Since my research is about visual data understanding, I thoroughly studied about many visual features and how these features can be described. It seemed that many people who used such features do not have a proper understanding over the feature extraction and description algorithms. These algorithms obviously contain a lot of mathematical procedures which are difficult to understand with an average knowledge about mathematics. The fact causes the users to limit the usage of such features in their studies and applications.
I have written a few articles about the usage of some visual feature descriptors and other image processing techniques in any application, with the source-code hosted in CodeProject.
- Bag-of-Features Descriptor on SIFT Features with OpenCV (BoF-SIFT)
- Bag-of-Features Descriptor on SURF and ORB Features (BoF-SURF and BoF-ORB)
- Image Segmentation using Unsupervised Watershed Algorithm with an Over-segmentation Reduction Technique
While answering the questions in the comments I felt that there are some subtopics in each of these articles which are needed to discuss separately. In this article I am trying to gather the important points from the article forum "Image similarity in very large database" attached to the original article "Bag-of-Features Descriptor on SIFT Features with OpenCV (BoF-SIFT)". I will put them as questions and answer format.
Q. First, how big can the database be? can I create a BoF of, for example, 400,000 images, or would the program run off of memory?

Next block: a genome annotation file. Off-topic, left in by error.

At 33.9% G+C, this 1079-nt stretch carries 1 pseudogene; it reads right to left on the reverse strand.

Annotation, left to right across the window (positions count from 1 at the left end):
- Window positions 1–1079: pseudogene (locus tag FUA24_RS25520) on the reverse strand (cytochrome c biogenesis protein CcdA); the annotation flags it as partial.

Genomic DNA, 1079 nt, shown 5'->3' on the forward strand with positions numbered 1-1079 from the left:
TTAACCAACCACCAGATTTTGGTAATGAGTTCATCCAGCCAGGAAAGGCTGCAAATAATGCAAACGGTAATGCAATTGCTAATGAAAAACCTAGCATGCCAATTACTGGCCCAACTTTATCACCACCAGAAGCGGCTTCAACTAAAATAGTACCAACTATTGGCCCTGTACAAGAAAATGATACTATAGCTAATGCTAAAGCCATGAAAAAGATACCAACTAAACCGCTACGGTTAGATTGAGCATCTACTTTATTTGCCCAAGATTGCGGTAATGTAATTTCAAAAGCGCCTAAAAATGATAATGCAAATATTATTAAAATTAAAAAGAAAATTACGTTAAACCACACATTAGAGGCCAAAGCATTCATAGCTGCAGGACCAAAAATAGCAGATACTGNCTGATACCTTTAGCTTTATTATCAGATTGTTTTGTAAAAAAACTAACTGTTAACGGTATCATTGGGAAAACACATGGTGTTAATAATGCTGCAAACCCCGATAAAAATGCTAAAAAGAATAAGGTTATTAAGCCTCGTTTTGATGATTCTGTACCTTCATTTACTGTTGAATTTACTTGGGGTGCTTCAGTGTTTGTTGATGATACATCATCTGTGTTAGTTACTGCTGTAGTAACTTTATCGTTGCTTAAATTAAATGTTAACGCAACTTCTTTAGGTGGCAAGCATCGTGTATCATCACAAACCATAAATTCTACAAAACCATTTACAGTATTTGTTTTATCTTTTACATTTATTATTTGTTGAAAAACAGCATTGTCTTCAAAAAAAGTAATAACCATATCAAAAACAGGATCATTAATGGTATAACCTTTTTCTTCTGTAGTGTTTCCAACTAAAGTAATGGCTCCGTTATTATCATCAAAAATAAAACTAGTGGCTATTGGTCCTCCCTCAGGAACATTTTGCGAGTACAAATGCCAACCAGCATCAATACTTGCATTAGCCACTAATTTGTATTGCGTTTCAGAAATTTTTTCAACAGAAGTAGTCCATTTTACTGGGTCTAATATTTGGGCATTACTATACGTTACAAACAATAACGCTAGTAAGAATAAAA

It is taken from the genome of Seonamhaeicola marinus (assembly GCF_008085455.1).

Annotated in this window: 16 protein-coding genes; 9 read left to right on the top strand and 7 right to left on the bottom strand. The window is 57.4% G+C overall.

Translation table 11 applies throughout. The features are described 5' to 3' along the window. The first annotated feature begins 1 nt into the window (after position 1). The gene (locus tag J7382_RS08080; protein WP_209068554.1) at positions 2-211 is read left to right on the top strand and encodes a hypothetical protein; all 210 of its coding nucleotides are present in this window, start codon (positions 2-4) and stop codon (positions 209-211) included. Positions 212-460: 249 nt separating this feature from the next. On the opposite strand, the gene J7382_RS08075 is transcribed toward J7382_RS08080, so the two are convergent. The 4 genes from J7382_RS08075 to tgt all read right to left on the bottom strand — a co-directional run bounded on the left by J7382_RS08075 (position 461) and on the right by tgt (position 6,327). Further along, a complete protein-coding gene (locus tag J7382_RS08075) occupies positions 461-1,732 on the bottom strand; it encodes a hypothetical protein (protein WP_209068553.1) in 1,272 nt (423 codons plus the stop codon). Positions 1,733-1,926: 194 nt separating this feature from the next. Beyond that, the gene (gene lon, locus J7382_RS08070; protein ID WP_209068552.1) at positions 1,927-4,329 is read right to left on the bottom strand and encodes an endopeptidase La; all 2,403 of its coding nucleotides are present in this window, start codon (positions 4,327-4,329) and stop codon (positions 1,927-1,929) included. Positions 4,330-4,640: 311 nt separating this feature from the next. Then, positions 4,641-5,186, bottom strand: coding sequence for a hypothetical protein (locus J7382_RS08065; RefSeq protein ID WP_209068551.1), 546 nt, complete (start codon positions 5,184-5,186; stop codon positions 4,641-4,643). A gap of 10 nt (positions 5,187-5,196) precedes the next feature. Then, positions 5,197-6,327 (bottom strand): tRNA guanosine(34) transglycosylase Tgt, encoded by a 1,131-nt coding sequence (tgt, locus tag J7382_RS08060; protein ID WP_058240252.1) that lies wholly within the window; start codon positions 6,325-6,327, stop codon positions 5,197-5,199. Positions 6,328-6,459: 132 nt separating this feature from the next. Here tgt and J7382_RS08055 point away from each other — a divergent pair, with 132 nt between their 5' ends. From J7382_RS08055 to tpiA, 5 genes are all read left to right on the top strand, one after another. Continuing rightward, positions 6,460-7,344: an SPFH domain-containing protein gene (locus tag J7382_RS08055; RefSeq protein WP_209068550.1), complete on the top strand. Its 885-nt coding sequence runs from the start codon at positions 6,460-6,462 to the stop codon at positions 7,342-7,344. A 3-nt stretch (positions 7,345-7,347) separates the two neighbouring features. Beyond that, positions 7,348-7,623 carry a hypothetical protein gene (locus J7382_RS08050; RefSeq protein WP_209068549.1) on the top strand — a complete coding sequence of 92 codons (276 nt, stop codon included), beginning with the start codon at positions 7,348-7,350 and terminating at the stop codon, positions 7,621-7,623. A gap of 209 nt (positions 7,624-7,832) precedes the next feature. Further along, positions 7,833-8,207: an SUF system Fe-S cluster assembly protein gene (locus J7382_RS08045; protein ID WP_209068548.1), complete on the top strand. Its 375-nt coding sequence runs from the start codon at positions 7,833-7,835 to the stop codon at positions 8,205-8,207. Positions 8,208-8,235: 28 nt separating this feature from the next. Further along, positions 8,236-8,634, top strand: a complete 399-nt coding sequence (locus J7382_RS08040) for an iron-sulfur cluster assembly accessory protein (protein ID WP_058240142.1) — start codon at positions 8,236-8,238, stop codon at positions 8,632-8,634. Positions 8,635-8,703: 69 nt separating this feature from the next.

A. In order to create BOF it is worthless to consider that much of images. But in case you used around 400000 images it may overflow the data structure inside the Mat object (not sure but that is the first thing which fill be failed based on the implementation and your system). If that does not fail, and there is not memory leak in the implementation of the functions within openCV, then there will be a great probability to create the BoF without any problem. But definitely you will have to wait with a cup of tea.
One of the correct ways to handle such a large database is following the divide and conquer method. You can split the database to small parts and the obtain BoF. Further you can use a concept-hierarchy instead of a set of concepts in single level, so at a time you only have to classify an image to a small number of classes.
Q. How can I use the descriptor taken from the input image to measure image similarity (I'm not sure how can I identify the image that matched from the BoF).
A. You can compare the BoF descriptors of two images in order to check the similarity, using a standard measurement such as Euclidean distance, Bhattacharyya distance etc. If you need to get a set of similar images from a database then you can use nearest neighbor algorithm with one of above said distance measurements. In some applications people only need to understand what is in the image. This kind of problems is called as visual semantic retrieval. In other words we can extract the meaning or the concept inside the image. In that case you can use an SVM to train several concepts with BOF descriptors of images, so the SVM will be able to classify a BoF descriptor of any given image to one of the trained concept.